Nepali Times
Headline
Disunion


DEWAN RAI


DIPENDRA BADUWAL
STANDSTILL: Manakamana Cable Car in Kurintar, hotels and numerous industries across the country have been closed because of threats from militant unions affiliated with the Maoists.

When the Maoist came into government, many had expected a better business environment and improved security. However, the private sector is reeling under threats and extortion from militant unions that they say is directed by the Maoists.

Biratnagar Jute Mill has been closed since 24 November. Hulas employees are on strike from this week. Asia Distillery shut down this week. Manakamana Cable Car has been closed down for two weeks and is losing Rs 1million a day. Even in remote Mugu, the Gamgadh hydroproject has been closed since two months. The list goes on.

Prime Minister Pushpa Kamal Dahal had to personally intervene to get the Maoist trade union to call off their indefinite closure of all 60 hotels in Nagarkot that started on Wednesday.

On 20 November, Colgate Palmolive became the latest multinational to close shop in Nepal, citing labour problems as one of its reasons.

The factory was sold to Nepali investors, but the workers didn't let the new management take over.

According to FNCCI, 20 entrepreneurs have been murdered, 53 businessmen kidnapped, 54 companies closed and there have been 62 shutdowns since elections in April.

In September, the cabinet decided to the raise minimum wage of unskilled worker from Rs 3,300 to Rs 4,600. The private sector says this will put them out of business, and is trying to negotiate. The dispute is over whether higher-earning workers should also get a raise in the same proportion.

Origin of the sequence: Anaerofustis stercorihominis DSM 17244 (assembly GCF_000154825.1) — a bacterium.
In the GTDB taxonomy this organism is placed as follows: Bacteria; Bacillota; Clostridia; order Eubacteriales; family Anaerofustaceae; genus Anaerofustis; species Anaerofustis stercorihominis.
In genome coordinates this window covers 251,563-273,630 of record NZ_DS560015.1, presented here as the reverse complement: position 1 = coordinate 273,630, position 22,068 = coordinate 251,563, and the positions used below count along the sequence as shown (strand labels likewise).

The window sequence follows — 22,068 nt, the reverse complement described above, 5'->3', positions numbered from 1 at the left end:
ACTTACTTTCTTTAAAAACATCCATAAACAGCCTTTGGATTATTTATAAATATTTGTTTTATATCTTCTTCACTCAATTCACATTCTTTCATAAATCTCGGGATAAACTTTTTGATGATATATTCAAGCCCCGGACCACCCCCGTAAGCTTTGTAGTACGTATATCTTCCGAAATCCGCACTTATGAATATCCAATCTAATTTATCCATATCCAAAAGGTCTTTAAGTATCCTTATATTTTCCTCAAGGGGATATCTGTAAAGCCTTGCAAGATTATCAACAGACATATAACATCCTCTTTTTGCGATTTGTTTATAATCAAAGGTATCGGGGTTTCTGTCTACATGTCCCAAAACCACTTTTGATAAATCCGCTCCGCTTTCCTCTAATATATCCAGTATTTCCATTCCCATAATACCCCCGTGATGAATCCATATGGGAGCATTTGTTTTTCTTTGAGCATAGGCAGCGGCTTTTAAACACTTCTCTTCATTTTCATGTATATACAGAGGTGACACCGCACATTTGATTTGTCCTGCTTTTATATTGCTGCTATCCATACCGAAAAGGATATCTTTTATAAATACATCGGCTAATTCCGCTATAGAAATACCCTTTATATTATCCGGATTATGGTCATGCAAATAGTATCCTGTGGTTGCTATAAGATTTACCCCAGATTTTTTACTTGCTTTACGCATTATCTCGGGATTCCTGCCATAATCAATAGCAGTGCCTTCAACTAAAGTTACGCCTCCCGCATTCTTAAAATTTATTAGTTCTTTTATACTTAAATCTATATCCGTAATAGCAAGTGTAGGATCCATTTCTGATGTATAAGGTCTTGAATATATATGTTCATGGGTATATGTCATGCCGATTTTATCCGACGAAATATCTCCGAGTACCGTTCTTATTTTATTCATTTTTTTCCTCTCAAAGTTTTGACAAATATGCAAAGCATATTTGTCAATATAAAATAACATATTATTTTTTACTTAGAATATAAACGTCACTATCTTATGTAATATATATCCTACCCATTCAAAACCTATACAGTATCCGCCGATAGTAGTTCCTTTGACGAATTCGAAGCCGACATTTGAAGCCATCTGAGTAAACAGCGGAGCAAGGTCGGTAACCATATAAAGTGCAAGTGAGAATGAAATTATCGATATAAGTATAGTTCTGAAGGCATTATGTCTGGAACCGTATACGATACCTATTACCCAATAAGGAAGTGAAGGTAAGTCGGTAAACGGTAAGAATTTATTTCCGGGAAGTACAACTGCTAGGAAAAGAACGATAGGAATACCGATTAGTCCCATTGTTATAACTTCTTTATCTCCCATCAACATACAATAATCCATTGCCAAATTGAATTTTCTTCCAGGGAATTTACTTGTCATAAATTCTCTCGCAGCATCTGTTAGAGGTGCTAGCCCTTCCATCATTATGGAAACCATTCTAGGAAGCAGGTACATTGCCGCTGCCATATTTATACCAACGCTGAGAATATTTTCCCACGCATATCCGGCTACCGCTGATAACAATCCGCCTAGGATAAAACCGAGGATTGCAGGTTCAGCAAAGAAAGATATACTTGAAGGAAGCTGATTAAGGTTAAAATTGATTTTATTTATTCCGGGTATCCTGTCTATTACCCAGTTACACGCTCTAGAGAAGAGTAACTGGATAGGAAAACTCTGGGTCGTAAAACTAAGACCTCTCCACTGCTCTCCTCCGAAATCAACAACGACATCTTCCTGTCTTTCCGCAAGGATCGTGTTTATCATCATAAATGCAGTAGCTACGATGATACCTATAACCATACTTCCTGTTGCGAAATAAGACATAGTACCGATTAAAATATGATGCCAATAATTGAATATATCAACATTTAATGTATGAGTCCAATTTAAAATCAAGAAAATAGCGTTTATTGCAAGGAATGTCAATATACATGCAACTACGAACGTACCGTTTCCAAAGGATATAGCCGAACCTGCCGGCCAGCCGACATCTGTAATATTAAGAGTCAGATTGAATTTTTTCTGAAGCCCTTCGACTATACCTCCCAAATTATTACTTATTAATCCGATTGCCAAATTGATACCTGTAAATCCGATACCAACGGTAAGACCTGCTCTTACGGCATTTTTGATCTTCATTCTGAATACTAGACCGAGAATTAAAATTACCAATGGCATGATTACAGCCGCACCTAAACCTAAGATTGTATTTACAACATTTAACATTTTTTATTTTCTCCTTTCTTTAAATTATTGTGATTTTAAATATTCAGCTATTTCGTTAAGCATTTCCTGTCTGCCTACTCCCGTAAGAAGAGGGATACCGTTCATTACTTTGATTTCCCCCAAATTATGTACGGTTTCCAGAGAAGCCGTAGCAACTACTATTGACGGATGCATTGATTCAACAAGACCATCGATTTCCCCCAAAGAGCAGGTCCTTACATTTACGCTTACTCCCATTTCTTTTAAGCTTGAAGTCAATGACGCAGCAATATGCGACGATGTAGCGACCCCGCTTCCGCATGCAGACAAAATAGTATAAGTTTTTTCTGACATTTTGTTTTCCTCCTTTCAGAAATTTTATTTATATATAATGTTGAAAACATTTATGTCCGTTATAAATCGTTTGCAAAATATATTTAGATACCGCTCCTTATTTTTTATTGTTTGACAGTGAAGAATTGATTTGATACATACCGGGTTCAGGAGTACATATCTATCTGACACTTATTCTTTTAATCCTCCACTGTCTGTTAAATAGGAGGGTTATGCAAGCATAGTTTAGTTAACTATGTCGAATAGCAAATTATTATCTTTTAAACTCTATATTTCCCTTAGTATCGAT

Maoist Labour Minister Lekhraj Bhatta said negotiations were on and the minimum wage issue would be decided on Sunday. Asked if his party had political reasons to pressure the private sector, Bhatta admitted: "Of course, it is natural for a political party to try to extend its influence."

Rajendra Khetan, the ML assembly member whose brewery was also hit by strikes this week, says workers are being paid as per government rules. He says the current dispute is about politics and has nothing to do with labour. "If this goes on, forget about international investors, there won't be any domestic investment either," he said.

President of FNCCI, Kush Kumar Joshi told a business conference in Pokhara on Thursday that despite the Maoists coming to power, the environment for investment in the country had not improved. "The private sector has become the target of terror, extrortion and threats are becoming unbearable," he said.

Businessmen at the conference said the extortion and decline in business would mean they would no longer be able to pay taxes to the government. "If investors are scared away, the government will not be able to meet its job creation targets," Joshi said.

Indian foreign minister Pranab Mukherjee raised the issue of industrial security and threats against Indian multinationals operating in Nepal when he met Prime Minister Dahal on Tuesday.

The current spate of strikes is also caused by an intense rivalry between unions affliated to the Maoists and the UML. Bishnu Rimal, vice president of the UML-affiliated trade union, GEFONT, denied this. But sources said the Maoist unions broke an agreement with GEFONT not to strike in the tourism sector for three years in response to a party directive.



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LATEST ISSUE
638
(11 JAN 2013 - 17 JAN 2013)


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